Subscription Free and B2P - This is the new F2P.  Since there are so many ways to setup a cash shop and blend it with free access or sub-only, there are also many ways a sub-free game can present itself.  Traditionally we've had F2P and then Sub-Only.  With B2P showing success for GW2 and possibly TSW (time will tell), it has shown other sub-free publishers that they can charge an up front fee for greater access to the game, guaranteeing an initial revenue bump along with the cash shop supplement.  It has also shown at least one sub-only publisher that they can bring in a larger audience and generate more revenue with that option while still offering a subscription and premium status for an additional fee.

    One of my biggest curiousities over the next year or so will be how subscription only games fare.  I think Trion should be a clear warning marker for the makers of ESO and FFXIV.  Rift: Storm Legion was popular, especially with the dedicated fans, but even with modest pricing didn't seem to make the splash and generate the success that was anticipated.  I think if Trion had moved over to B2P with an optional sub and cash shop they would have been much more successful.  I think this will be true for ESO and FFXIV (and Wildstar or whatever else is coming out as sub-only).  Those games will likely see some measure of success just for the IP and existing fanbase, but will be limiting their potential, potential that could be realized through a more hybrid payment option like you described in an earlier column.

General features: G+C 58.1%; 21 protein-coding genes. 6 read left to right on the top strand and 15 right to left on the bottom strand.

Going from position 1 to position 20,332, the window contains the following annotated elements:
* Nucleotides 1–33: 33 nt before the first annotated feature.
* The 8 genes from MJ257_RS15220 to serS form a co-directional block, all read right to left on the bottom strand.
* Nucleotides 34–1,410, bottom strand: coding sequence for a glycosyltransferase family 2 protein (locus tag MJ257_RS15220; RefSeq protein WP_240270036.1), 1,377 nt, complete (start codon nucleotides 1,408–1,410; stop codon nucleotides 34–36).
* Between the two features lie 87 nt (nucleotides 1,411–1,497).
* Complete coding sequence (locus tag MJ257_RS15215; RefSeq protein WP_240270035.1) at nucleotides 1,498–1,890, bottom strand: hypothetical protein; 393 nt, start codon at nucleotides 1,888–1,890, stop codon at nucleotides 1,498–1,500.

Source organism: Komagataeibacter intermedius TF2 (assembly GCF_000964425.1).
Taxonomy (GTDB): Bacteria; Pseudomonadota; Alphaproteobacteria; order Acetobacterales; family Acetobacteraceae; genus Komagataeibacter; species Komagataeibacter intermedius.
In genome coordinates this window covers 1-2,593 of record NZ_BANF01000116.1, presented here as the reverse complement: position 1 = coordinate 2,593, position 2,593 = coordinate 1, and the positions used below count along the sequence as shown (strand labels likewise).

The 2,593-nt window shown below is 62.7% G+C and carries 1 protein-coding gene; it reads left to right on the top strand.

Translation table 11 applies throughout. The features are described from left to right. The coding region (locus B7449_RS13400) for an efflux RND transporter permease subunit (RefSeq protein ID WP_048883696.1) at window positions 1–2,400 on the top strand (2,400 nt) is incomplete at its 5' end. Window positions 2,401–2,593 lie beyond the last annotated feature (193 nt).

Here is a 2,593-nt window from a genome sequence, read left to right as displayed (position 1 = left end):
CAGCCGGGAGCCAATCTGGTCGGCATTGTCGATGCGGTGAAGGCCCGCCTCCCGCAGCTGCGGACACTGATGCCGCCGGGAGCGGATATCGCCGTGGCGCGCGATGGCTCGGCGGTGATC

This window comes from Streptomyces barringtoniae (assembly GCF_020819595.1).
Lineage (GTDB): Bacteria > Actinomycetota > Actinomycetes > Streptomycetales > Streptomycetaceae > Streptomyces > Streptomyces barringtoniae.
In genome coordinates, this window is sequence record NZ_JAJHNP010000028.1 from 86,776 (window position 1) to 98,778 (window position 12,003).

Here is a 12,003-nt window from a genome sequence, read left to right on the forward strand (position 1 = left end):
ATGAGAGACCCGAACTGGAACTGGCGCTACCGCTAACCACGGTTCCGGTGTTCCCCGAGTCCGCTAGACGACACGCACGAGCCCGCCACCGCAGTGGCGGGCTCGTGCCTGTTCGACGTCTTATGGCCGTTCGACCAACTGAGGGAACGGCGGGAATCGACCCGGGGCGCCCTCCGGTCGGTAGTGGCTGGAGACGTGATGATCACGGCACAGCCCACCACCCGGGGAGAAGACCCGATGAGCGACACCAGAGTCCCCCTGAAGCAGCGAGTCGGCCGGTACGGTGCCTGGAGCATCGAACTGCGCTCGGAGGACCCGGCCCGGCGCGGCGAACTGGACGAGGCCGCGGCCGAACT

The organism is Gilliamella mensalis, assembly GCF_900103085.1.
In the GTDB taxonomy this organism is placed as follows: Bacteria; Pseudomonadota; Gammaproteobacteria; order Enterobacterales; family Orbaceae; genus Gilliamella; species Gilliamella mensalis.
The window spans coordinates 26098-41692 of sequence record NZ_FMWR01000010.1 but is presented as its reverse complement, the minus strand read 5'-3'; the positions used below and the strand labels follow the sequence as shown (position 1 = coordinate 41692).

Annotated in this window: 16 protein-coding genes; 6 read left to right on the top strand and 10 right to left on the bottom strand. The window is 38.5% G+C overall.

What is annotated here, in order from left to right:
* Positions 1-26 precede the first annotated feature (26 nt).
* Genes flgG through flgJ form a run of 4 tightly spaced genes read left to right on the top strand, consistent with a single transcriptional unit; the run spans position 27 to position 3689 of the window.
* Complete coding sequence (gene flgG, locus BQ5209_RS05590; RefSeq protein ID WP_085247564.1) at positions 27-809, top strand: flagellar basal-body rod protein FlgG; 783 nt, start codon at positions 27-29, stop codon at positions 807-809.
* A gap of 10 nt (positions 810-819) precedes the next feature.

In order for the hybrid models to succeed they will have to overcome a tricky hurdle.  That is they need to make subscription players feel like they're playing a sub game with all the benefits while offering a play experience for the sub-free cash shop player that doesn't funnel them into a subscription or place them at a permanent disadvantage.  They need to do all that while pricing themselves competitvely yet maximizing revenue.  It's not an easy position to be in.

    One thing I expect to see is a blending of revenue models, continuing to muddy and blur the clean definitions we've established.  I also expect to see a slow move away from traditional fees across all publishers as they try and implement the more complex models I described.

    I didn't mean to be so long winded, but some topics here can't be captured in 3 word soundbites.

    As to Trion, there was nothing modest about the Storm Legion pricing, at $50 it was well above the norm for expansions.  It is not a wonder it did not do as well as some thought it would.    You should look at Lotro's hybrid, it is pretty similar to what you are describing.  We will see more hybrid models, but I don't think that the sololy subscription game is finished either.